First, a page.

The Complete Carl Barks Disney Library Volume 5: Christmas on Bear Mountain (1947/Reprinted 2013): written and drawn by Carl Barks; edited by Gary Groth and J. Michael Catron; editorial material by R. Fiore, Donald Ault, Rich Kreiner, and others.
The Fantagraphics Carl Barks Library really is a joy. Its main content, the Disney comics written and drawn by Carl Barks from the 1940's to the 1960's, are masterpieces of all-ages comics storytelling. The editions themselves are marvelously produced, with crisp artwork and sensible, period-faithful colouring. Carl Barks was (and is) one of the giants of popular American comic books, and indeed American popular culture.
Thankfully, this series doesn't bowdlerize some of the rougher edges of Donald Duck and company's adventures. Here, all the stories are from 1947. Some of the racial caricatures are embarrassing, none moreso than what appear to be cannibalistic Australian bushmen. There are some pretty awful caricatures of lazy Hispanics as well. Ay caramba!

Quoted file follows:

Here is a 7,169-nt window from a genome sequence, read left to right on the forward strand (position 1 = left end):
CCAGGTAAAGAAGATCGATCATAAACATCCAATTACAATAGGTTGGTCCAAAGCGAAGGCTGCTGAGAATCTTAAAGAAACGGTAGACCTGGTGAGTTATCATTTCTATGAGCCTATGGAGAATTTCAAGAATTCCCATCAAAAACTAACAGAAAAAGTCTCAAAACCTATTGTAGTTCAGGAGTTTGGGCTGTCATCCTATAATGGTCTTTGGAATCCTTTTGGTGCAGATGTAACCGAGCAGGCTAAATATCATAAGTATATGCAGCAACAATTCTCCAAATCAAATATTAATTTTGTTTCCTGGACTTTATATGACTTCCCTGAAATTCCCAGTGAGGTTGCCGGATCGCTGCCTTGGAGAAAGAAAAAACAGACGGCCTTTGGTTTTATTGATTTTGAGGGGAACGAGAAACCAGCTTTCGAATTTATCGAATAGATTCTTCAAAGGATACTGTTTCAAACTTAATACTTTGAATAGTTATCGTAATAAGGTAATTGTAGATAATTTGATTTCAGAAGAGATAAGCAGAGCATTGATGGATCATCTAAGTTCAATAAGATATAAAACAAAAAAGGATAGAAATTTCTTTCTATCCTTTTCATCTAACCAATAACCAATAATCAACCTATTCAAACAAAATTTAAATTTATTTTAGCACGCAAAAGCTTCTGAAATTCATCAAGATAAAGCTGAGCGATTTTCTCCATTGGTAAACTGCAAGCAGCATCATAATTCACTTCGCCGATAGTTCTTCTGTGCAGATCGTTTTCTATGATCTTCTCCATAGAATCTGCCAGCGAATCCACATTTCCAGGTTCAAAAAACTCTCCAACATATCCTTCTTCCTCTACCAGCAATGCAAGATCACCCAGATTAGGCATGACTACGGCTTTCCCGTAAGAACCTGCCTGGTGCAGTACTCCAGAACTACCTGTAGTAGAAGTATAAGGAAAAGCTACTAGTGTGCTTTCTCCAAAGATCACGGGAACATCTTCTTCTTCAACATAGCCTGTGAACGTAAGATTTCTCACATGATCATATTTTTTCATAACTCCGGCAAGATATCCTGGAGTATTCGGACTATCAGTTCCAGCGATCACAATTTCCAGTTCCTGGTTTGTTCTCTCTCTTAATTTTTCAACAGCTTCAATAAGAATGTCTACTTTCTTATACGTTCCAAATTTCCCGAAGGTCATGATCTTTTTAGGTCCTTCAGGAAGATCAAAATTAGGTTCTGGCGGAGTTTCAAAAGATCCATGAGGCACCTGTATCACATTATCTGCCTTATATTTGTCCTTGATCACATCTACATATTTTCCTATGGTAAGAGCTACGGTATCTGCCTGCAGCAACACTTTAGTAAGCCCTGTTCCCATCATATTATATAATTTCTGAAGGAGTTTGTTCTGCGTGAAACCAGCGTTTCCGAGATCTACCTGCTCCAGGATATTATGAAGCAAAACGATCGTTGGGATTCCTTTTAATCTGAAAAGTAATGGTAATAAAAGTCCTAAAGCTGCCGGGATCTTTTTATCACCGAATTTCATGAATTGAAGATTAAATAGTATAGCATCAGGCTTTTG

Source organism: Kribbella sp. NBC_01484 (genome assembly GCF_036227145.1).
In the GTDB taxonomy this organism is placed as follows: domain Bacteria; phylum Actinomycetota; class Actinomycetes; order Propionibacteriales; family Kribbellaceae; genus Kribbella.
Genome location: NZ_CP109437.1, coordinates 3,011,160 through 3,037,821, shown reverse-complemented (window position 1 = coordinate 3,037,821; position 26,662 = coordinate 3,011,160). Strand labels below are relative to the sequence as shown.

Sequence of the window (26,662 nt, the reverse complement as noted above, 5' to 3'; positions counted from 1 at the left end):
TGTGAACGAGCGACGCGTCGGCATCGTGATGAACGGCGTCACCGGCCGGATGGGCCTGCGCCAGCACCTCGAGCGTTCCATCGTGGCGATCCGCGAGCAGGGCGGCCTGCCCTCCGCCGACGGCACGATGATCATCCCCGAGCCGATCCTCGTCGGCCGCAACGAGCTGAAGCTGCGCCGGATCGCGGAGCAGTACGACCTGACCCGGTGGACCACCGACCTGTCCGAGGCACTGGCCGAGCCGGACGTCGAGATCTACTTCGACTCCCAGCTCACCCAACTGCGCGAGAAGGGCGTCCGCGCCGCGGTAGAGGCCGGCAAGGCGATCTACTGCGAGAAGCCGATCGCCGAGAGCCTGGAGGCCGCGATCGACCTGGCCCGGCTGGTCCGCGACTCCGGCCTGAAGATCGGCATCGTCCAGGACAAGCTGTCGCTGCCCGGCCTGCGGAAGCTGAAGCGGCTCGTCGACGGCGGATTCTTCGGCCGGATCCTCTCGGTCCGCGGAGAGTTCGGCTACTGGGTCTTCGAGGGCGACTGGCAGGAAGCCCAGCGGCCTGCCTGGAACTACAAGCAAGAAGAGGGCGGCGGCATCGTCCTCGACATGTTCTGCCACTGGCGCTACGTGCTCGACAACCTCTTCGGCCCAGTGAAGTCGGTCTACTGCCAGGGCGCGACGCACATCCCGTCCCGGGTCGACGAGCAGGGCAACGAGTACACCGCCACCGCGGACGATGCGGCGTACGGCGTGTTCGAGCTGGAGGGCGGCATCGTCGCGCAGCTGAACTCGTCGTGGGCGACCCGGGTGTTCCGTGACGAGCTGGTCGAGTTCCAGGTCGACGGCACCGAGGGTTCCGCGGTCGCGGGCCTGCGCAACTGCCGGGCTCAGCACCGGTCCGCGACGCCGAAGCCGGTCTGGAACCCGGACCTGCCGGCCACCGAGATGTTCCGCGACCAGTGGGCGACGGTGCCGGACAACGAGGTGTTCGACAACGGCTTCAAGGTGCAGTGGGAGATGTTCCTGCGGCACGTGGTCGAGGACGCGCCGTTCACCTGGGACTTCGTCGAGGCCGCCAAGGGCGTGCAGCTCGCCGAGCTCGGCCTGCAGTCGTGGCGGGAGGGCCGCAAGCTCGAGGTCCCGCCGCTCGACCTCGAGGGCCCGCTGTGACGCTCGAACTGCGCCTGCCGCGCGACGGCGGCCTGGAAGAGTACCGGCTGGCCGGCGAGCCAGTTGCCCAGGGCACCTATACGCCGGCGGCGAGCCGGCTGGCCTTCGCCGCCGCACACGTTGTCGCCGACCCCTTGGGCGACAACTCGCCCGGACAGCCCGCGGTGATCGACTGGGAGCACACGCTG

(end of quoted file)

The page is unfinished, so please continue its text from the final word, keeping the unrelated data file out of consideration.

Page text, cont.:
Nonetheless, the storytelling is tight and beautifully paced, the artwork delightful, and the characterization of Donald Duck and nephews Huey, Louie, and Dewey an increasingly nuanced production. The four have not quite become the seasoned adventurers they would be in the book-length (30 pp) adventures of the 1950's, but they're getting there.
And while the eponymous long story plays things entirely for laughs (and introduces Uncle Scrooge to the Disneyverse), the last of the long-form stories reprinted here, "The Ghost of the Grotto," foreshadows the adventure stories that would come, in which comedy serves the thrilling and the perilous. At one point, the Disney comics that introduced and then reprinted these stories were far and away the best-selling comic books in the United States and Canada. Carl Barks almost certainly had as much of a formative influence on film-makers that include George Lucas and Steven Spielberg as any other artist -- Indiana Jones and the Temple of Doom even cribs a number of sequences from Carl Barks.
More important than influence, though, is effect. These are great, accessible, funny, beautifully written and drawn comics. They actually make one care about perennially sputtering Donald and his originally obnoxious nephews, giving them moments of heroism and regret that they never got in animated cartoons. Highly recommended.